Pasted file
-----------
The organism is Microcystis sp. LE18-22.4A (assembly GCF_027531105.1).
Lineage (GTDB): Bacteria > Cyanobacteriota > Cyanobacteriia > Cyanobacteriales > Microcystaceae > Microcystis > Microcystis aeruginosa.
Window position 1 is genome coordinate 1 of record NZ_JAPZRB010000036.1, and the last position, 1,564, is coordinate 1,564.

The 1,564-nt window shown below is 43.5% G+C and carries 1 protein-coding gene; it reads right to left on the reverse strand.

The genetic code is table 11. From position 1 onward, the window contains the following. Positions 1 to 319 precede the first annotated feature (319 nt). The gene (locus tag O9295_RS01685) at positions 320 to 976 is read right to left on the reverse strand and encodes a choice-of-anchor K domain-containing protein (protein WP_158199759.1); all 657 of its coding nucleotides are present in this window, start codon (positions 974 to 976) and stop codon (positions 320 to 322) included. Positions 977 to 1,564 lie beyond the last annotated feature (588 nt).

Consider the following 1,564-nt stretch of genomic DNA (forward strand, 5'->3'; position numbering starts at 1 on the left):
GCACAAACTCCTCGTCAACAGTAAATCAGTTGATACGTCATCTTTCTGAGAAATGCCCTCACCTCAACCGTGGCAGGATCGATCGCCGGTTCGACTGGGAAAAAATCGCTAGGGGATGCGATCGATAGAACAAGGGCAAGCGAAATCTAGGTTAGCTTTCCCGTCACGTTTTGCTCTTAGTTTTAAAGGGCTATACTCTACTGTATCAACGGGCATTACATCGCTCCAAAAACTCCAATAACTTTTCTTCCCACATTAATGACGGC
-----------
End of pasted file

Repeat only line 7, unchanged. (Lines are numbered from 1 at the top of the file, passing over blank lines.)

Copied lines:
GCACAAACTCCTCGTCAACAGTAAATCAGTTGATACGTCATCTTTCTGAGAAATGCCCTCACCTCAACCGTGGCAGGATCGATCGCCGGTTCGACTGGGAAAAAATCGCTAGGGGATGCGATCGATAGAACAAGGGCAAGCGAAATCTAGGTTAGCTTTCCCGTCACGTTTTGCTCTTAGTTTTAAAGGGCTATACTCTACTGTATCAACGGGCATTACATCGCTCCAAAAACTCCAATAACTTTTCTTCCCACATTAATGACGGC